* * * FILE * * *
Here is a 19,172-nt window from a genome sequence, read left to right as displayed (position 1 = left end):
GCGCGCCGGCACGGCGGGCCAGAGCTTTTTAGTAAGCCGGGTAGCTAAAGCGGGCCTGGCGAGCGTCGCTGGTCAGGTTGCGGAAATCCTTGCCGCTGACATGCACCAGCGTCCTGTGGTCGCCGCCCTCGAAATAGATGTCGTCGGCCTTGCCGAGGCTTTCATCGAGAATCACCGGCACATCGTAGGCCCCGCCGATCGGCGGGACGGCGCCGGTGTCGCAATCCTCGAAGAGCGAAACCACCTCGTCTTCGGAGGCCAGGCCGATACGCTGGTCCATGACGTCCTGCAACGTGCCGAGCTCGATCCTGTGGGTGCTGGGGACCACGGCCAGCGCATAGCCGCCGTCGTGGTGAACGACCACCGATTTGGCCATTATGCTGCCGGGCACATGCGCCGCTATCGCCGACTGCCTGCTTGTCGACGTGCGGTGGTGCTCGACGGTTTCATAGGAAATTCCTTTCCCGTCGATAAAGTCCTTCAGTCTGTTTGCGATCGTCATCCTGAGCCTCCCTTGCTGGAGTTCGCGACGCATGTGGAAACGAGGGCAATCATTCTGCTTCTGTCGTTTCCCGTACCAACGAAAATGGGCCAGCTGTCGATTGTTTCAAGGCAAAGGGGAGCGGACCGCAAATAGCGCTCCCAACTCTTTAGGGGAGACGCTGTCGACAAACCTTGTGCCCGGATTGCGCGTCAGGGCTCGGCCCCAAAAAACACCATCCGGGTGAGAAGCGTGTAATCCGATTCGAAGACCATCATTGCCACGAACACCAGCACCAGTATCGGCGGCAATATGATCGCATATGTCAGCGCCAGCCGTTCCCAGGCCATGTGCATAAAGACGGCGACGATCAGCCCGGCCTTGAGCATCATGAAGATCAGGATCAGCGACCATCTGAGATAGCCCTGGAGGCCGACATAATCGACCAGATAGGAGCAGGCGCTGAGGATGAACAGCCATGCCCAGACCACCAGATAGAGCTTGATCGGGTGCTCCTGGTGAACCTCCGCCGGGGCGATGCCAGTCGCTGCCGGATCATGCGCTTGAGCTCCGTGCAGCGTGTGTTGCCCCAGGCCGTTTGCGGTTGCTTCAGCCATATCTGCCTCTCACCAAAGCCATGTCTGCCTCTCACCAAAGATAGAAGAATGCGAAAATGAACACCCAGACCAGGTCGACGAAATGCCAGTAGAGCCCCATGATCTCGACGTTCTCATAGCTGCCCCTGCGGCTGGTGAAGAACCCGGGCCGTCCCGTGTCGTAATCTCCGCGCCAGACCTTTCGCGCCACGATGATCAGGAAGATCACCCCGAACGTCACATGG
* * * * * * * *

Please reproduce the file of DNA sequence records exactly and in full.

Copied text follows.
Here is a 19,172-nt window from a genome sequence, read left to right as displayed (position 1 = left end):
GCGCGCCGGCACGGCGGGCCAGAGCTTTTTAGTAAGCCGGGTAGCTAAAGCGGGCCTGGCGAGCGTCGCTGGTCAGGTTGCGGAAATCCTTGCCGCTGACATGCACCAGCGTCCTGTGGTCGCCGCCCTCGAAATAGATGTCGTCGGCCTTGCCGAGGCTTTCATCGAGAATCACCGGCACATCGTAGGCCCCGCCGATCGGCGGGACGGCGCCGGTGTCGCAATCCTCGAAGAGCGAAACCACCTCGTCTTCGGAGGCCAGGCCGATACGCTGGTCCATGACGTCCTGCAACGTGCCGAGCTCGATCCTGTGGGTGCTGGGGACCACGGCCAGCGCATAGCCGCCGTCGTGGTGAACGACCACCGATTTGGCCATTATGCTGCCGGGCACATGCGCCGCTATCGCCGACTGCCTGCTTGTCGACGTGCGGTGGTGCTCGACGGTTTCATAGGAAATTCCTTTCCCGTCGATAAAGTCCTTCAGTCTGTTTGCGATCGTCATCCTGAGCCTCCCTTGCTGGAGTTCGCGACGCATGTGGAAACGAGGGCAATCATTCTGCTTCTGTCGTTTCCCGTACCAACGAAAATGGGCCAGCTGTCGATTGTTTCAAGGCAAAGGGGAGCGGACCGCAAATAGCGCTCCCAACTCTTTAGGGGAGACGCTGTCGACAAACCTTGTGCCCGGATTGCGCGTCAGGGCTCGGCCCCAAAAAACACCATCCGGGTGAGAAGCGTGTAATCCGATTCGAAGACCATCATTGCCACGAACACCAGCACCAGTATCGGCGGCAATATGATCGCATATGTCAGCGCCAGCCGTTCCCAGGCCATGTGCATAAAGACGGCGACGATCAGCCCGGCCTTGAGCATCATGAAGATCAGGATCAGCGACCATCTGAGATAGCCCTGGAGGCCGACATAATCGACCAGATAGGAGCAGGCGCTGAGGATGAACAGCCATGCCCAGACCACCAGATAGAGCTTGATCGGGTGCTCCTGGTGAACCTCCGCCGGGGCGATGCCAGTCGCTGCCGGATCATGCGCTTGAGCTCCGTGCAGCGTGTGTTGCCCCAGGCCGTTTGCGGTTGCTTCAGCCATATCTGCCTCTCACCAAAGCCATGTCTGCCTCTCACCAAAGATAGAAGAATGCGAAAATGAACACCCAGACCAGGTCGACGAAATGCCAGTAGAGCCCCATGATCTCGACGTTCTCATAGCTGCCCCTGCGGCTGGTGAAGAACCCGGGCCGTCCCGTGTCGTAATCTCCGCGCCAGACCTTTCGCGCCACGATGATCAGGAAGATCACCCCGAACGTCACATGG